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Author Topic: Arduino Ammeter  (Read 1760 times)
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I have been working on a project which measures inductance. It basically uses a moving coil ammeter to measure the average current and correlates that with inductance. Now I want to replicate the function of the moving coil ammeter on my Arduino Uno i.e. measure the average current but can't seem to find a suitable way of doing this. Any suggestions?
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Use a hall sensor, sample current at intervals over a fixed period of time, say a couple of seconds, and add up the respective values. Then divide the totalised current by the number of samples take.  The resultant figure is the "average" current.
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Yes but does it give the same average current as the ammeter? This current is the current through an inductor and the  average is of the exponentially charge and discharge curve.
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Here is the circuit which I am trying to implement
http://www.edn.com/design/components-and-packaging/4370536/Use-a-transistor-and-an-ammeter-to-measure-inductance?cid=Newsletter+-+EDN+Design+Ideas
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I really need to complete this project within a deadline, so any kind of suggestions would be greatly appreciated
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A few ways but the simplest (but not so accurate) is to use an inductor (the smaller ones that look like resisors), 1mh or be more than sufficient, in place of the coil meter.

Put your arduino's adc input to the transistor's collector. The voltage across the inductor is proportional to the current, and is an average if the inductor is of sufficient size.

BTW, the circuit can be greatly simplified by your arduino.
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BTW, the only purpose the inductor performs is to "choke" the current, thus providing an average.
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Won't measuring the voltage across the inductor give it's max current instead of average?
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The voltage across an inductor is proportional to di/dt.

The basic principle in that circuit is to measure the change in current across Lx.
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So this average current is the same when calculated as e^-R*t/Ldt ?
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The voltage across an inductor is proportional to di/dt.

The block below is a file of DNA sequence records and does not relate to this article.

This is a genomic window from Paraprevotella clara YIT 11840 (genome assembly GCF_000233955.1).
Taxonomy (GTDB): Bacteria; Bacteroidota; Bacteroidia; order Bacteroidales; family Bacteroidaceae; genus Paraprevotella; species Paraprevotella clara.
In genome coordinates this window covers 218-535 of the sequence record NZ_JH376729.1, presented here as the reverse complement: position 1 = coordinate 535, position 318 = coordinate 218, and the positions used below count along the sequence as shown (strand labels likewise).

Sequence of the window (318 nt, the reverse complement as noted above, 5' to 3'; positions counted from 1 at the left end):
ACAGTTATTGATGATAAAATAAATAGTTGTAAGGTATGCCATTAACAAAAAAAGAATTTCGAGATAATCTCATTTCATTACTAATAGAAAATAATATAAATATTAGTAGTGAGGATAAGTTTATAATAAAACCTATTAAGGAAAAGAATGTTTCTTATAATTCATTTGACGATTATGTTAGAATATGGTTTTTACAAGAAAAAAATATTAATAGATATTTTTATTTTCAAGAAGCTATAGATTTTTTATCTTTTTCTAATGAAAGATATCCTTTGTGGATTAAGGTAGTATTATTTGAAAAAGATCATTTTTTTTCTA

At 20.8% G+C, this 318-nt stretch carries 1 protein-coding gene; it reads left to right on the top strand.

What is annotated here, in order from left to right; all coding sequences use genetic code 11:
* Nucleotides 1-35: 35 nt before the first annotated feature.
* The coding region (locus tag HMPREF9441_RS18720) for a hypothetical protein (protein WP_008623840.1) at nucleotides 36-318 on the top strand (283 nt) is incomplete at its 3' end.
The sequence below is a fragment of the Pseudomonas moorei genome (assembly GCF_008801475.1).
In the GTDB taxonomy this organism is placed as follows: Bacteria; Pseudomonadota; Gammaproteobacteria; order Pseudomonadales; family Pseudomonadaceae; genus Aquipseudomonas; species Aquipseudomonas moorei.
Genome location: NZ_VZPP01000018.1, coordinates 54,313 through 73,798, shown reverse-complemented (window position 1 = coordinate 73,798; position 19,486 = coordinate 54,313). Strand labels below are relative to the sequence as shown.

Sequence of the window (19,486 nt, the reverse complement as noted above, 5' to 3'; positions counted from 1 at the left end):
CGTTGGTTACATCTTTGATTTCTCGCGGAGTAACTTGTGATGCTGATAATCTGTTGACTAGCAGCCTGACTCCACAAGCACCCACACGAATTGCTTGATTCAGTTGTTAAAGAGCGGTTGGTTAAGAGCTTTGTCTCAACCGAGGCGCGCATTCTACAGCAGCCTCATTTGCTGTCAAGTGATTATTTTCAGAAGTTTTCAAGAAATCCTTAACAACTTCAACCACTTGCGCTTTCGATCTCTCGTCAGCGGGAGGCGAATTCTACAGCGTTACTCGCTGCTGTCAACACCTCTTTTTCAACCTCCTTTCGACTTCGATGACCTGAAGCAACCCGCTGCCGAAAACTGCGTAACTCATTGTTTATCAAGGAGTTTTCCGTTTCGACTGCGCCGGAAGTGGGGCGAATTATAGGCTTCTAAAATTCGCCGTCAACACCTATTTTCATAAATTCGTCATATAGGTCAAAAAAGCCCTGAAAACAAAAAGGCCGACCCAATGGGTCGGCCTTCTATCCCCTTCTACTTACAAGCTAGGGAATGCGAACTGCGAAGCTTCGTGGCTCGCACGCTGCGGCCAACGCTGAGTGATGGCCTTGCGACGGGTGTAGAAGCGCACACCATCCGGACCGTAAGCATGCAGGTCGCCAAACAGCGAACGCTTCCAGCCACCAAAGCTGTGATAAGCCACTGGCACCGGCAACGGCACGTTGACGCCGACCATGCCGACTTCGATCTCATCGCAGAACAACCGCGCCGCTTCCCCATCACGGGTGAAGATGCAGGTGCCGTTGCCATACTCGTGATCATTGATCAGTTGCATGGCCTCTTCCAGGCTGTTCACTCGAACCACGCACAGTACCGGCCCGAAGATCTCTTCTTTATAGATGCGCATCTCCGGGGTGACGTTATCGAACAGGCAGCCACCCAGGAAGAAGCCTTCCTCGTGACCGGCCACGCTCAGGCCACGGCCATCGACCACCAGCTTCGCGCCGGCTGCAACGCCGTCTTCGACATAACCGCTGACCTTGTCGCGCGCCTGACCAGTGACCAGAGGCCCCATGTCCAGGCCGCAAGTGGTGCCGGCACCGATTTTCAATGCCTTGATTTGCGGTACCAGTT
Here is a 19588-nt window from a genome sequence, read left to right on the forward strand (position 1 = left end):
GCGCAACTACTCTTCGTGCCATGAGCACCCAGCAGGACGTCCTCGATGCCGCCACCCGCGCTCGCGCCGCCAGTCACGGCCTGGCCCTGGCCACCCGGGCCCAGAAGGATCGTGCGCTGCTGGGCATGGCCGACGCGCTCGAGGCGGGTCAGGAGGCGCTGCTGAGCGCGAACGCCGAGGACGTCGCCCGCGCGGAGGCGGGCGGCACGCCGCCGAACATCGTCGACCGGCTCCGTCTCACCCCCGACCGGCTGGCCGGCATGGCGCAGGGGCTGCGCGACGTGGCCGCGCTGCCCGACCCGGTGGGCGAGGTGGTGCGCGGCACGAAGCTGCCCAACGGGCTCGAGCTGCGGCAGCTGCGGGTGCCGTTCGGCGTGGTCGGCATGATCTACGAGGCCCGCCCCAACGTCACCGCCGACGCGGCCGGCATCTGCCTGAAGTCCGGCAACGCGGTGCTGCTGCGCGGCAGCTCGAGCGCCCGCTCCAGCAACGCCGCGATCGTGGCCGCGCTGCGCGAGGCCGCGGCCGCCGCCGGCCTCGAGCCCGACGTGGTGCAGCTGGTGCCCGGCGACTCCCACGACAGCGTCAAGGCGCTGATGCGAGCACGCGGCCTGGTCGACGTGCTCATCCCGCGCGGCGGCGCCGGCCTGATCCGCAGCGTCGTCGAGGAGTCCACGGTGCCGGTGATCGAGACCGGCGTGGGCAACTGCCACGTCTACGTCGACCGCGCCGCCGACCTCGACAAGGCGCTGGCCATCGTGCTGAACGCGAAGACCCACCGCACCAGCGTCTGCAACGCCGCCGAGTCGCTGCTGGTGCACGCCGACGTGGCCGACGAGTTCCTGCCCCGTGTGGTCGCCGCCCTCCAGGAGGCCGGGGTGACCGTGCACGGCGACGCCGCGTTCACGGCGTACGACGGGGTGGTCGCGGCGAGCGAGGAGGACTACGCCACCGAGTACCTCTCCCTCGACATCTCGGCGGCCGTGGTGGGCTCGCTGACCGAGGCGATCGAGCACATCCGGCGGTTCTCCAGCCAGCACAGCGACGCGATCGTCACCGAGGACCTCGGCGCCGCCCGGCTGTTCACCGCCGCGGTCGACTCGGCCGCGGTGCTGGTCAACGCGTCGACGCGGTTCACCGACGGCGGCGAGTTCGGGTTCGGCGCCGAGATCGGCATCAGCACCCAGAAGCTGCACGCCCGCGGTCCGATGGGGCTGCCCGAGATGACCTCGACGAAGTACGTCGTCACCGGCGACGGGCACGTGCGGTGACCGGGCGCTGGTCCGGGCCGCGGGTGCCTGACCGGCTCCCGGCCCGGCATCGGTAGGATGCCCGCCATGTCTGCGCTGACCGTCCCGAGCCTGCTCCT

For an ideal inductor, yes. A real physical inductor is likely to have resistance and capacitance too. (How significant these are would depend on the inductor in question.)
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So this average current is the same when calculated as e^-R*t/Ldt ?

The basic operation of the circuit, with the coil meter, is this:

1) when Q1 is turned into a diode (S2/S3 closed and S1/S4 open), the inductor is charged up. During this time, the coil meter is by-passed by S3.
2) when Q1 is turned "off" (chocked off maybe a better word, when S2/S3 open and S1/S4 closed), the inductor continues to flow current, but at an exponentially lower levels (the inductor being discharged). The current will flow through the coil meter. Due to its inertial, you are measuring the average of that current, which is a function of the inductance -> why it can be used as an inductance meter.

Using an inductor in place of the coil meter and measure its current does the same, as the voltage across the inductor follows the same di/dt that's determined by the DUT.

Alternatively, you can use a resistor in place of the coil meter. The voltage across that resistor is proportional to the current, and you can average that, with a diode + r/c network: put a 1k resistor in place of the coil meter (can be lower). From the top of that resistor, run a r//c (10k // 4.7u, or there abouts. The resistor can be even higher but not smaller), from the bottom of the r//c pair, run a diode (1n4148 or the likes) to the bottom of the 1k resistor. So this diode + r//c is paralleling the 1k resistor.

Over a small period of time, the bottom of the r//c pair will accumulate a voltage (differential to the power rail) that is proportional to the inductance of DUT.
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Didn't understand the working of the second circuit but what value of inductor should I use in the first method? And at what frequency should I sample the voltage levels?
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Can you explain to me the use of the r//c network?
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